And yet, reading it I can’t help but feel like there’s something insufferably smug in the tone, even as someone who is 100% on board with the book’s ideology and what it’s trying to say. And that feeling is really something inevitable about what The Collapse of Western Civilization is trying to be. Because, ultimately, we can’t predict the future. We can make educated, informed guesses based on historical patterns, scientific evidence, and current trends, and that’s really all the book does, but something about presenting your speculation in the detached, objective voice of scientific literature lends the whole proceeding an air of “neener neener,” like you’re saying “I’m right and you’re wrong” before it’s actually been proven, taunting your opponents from beyond the grave except actually you’re before the grave. And, I mean, I really don’t think that’s the intent, and even if I’m picking up a weird air of smugness from the thing, the fact is that they’re pretty much right, at least in their analysis of the current trends.
When it comes to exactly how the climate is going to change in the future and what the human consequences are going to be, yeah, okay, who can say? I can’t, you can’t, and Oreskes and Conway can’t either, not with absolute certainty. But what we can say with absolute certainty is that the evidence of a looming potential disaster is there, that evidence is convincing, and the potential consequences are too grave to just ignore it. We can also say that we are ignoring it, and we can look at the conversation and the reasons why we’re ignoring it, and we can say “it’s these people and these interest groups and these ideologies that benefit from and actively encourage not dealing with the problem.” And then we can write a book about what this might all look like 100 years from now if the worst comes to pass, except we don’t have to because somebody already did.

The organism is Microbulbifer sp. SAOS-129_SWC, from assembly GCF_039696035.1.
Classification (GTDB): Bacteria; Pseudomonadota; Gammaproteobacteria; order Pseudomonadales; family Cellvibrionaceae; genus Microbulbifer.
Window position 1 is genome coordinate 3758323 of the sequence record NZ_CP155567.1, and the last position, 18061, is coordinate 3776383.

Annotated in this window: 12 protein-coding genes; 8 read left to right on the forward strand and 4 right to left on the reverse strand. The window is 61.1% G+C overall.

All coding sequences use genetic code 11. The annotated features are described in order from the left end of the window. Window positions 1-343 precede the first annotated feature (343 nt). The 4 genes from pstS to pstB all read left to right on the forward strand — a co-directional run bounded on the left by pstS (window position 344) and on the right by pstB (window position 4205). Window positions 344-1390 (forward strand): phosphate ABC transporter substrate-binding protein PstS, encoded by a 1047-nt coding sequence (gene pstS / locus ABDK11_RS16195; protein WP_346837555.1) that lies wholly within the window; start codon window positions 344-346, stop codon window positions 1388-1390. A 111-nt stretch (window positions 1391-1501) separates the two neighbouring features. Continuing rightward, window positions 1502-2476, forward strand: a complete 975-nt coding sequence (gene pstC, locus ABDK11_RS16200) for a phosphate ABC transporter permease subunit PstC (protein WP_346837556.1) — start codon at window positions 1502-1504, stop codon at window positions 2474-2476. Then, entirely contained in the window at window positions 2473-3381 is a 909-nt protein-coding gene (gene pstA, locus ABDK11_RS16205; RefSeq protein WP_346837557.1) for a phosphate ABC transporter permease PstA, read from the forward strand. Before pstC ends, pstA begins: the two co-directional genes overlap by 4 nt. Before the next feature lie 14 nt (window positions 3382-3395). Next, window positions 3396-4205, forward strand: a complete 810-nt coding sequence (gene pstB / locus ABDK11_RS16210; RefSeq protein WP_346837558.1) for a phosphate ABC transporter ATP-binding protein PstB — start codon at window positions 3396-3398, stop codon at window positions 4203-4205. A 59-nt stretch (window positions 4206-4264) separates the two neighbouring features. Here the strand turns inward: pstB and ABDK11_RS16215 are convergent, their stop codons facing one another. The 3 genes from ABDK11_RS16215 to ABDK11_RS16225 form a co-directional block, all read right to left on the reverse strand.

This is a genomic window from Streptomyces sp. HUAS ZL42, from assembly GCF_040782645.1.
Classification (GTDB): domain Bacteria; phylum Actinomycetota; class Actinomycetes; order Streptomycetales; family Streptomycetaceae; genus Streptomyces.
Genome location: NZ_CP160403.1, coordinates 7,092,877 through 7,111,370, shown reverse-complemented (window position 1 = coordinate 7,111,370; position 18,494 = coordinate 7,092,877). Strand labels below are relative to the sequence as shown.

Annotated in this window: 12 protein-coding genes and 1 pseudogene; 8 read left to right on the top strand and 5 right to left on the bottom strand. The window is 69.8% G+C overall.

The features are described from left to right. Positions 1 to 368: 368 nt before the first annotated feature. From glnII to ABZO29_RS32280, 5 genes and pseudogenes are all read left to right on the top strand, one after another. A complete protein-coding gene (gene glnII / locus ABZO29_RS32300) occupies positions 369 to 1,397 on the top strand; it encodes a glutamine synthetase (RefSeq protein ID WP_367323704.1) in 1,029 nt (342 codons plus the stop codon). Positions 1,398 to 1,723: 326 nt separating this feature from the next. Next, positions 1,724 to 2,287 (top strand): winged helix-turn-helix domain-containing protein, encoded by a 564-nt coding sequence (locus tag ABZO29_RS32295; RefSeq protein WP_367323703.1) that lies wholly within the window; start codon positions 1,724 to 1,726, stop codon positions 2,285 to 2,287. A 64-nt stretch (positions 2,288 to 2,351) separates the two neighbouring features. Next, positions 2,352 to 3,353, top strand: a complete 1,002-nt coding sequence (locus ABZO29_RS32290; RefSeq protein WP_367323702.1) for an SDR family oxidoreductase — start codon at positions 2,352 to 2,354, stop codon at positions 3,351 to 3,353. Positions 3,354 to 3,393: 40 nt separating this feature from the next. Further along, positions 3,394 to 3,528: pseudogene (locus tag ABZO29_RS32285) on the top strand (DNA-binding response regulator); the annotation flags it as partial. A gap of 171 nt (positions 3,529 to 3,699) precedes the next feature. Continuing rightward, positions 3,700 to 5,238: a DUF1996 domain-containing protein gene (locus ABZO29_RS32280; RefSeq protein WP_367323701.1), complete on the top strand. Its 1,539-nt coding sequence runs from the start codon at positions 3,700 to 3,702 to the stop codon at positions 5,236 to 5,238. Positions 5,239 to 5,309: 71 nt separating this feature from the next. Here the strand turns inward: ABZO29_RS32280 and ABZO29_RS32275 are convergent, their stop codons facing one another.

And honestly, the sad truth about this book is that it doesn’t really matter that the arguments are on-point and how effectively it points the finger, because nobody’s going to listen. We already know that energy moguls are greedy, self-serving modern-day robber barons who put their own profit above any human or environmental cost, and who not only have no remorse about doing that but believe it makes them righteous. And we know that nobody is going to do anything about it because they’re in bed with the government and basically operate like Prohibition-era mob bosses. Like, the information is out there, and it really isn’t in question, and all of those things I just said are genuinely true (we’re talking about companies that flagrantly ignore environmental regulations because they’ve lobbied them into toothlessness and they make more money paying off the token fines than not breaking the law), but yet even I kind of roll my eyes and go “yeah, yeah, there’s Jesse up on his hippie liberal rich-folks-are-evil high horse again” after saying it because that’s how powerful the myth of American neoliberal capitalism is. So, you know, thanks for spreading the word, Erik and Naomi; it’s just too bad nobody’s going to listen.